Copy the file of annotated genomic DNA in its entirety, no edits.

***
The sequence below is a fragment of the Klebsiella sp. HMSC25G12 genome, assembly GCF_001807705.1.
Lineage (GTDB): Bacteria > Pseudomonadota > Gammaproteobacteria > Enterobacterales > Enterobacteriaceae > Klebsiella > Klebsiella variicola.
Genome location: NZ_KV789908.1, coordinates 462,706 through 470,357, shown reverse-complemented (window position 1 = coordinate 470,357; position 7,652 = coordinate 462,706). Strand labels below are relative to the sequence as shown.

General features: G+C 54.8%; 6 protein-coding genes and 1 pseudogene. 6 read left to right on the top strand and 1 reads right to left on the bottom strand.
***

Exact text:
The sequence below is a fragment of the Klebsiella sp. HMSC25G12 genome, assembly GCF_001807705.1.
Lineage (GTDB): Bacteria > Pseudomonadota > Gammaproteobacteria > Enterobacterales > Enterobacteriaceae > Klebsiella > Klebsiella variicola.
Genome location: NZ_KV789908.1, coordinates 462,706 through 470,357, shown reverse-complemented (window position 1 = coordinate 470,357; position 7,652 = coordinate 462,706). Strand labels below are relative to the sequence as shown.

General features: G+C 54.8%; 6 protein-coding genes and 1 pseudogene. 6 read left to right on the top strand and 1 reads right to left on the bottom strand.